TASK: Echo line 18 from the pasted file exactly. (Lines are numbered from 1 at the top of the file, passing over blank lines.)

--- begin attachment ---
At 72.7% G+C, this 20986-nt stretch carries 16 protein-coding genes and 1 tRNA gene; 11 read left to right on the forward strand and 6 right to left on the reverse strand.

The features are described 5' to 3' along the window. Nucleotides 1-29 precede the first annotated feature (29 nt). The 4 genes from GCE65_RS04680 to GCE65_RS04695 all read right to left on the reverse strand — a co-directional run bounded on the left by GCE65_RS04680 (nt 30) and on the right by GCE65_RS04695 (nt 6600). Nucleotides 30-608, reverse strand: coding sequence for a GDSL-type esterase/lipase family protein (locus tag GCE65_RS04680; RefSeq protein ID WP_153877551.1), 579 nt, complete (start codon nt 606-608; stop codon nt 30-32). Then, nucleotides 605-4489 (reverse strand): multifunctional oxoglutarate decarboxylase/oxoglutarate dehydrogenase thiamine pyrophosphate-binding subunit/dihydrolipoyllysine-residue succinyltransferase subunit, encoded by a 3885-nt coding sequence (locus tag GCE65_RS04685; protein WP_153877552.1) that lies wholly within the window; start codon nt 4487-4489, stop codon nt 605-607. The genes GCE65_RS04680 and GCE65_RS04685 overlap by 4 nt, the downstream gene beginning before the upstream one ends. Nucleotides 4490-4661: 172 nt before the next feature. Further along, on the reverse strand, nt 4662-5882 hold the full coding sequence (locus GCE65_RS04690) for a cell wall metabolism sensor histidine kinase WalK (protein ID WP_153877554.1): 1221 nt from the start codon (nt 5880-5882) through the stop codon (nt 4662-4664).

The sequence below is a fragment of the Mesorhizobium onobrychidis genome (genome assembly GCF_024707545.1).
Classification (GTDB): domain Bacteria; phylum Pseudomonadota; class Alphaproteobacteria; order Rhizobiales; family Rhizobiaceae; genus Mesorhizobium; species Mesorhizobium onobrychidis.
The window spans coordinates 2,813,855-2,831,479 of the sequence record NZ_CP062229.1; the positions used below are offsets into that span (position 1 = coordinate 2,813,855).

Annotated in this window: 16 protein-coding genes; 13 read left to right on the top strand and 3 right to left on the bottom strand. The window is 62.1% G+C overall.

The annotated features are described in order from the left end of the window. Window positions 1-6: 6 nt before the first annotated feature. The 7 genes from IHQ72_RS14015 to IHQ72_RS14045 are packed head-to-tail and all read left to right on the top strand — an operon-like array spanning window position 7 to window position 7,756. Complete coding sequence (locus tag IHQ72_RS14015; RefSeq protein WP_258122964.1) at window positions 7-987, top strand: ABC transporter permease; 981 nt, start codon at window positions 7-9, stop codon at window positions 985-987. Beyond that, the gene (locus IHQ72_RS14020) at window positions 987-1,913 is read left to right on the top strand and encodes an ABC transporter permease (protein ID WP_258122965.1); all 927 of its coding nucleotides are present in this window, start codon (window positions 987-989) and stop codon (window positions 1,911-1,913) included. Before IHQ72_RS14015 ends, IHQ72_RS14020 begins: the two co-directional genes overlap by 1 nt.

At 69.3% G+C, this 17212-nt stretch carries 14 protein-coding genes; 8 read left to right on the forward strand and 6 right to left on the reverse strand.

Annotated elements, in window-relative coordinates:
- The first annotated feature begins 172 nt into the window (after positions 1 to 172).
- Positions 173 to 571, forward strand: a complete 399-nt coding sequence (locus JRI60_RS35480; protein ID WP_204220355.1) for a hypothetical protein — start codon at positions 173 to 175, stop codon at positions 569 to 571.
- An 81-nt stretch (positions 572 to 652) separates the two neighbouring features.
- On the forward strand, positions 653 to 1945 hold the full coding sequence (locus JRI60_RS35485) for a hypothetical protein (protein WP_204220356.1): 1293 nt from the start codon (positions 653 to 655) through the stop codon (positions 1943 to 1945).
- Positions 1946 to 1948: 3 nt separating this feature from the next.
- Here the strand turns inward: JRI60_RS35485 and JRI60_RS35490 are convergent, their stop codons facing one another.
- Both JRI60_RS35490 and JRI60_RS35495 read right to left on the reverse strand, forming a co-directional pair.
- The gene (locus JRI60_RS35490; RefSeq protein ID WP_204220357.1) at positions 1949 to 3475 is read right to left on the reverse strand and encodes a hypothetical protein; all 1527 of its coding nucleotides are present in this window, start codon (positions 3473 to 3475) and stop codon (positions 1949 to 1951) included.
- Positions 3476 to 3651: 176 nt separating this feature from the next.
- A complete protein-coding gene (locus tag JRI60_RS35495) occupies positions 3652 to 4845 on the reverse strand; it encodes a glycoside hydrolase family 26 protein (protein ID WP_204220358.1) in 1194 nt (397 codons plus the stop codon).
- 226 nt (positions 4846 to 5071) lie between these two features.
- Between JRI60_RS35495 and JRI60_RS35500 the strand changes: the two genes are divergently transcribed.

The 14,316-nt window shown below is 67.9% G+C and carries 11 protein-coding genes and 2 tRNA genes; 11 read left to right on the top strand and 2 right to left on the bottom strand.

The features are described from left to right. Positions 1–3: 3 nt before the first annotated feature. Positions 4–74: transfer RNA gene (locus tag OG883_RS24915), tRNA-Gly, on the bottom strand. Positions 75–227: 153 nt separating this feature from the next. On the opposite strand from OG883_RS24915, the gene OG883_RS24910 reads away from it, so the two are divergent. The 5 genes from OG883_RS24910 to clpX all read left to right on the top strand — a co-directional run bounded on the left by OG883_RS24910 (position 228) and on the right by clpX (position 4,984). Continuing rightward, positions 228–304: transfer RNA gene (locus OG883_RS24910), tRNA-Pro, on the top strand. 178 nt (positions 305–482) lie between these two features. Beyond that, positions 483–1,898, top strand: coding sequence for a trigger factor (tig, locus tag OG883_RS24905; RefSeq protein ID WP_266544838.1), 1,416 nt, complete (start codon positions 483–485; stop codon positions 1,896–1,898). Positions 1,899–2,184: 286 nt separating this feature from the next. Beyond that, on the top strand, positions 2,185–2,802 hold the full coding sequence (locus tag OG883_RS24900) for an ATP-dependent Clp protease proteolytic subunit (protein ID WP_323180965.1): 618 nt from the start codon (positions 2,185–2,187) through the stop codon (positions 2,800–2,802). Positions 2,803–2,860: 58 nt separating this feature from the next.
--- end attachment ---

- Positions 3476 to 3651: 176 nt separating this feature from the next.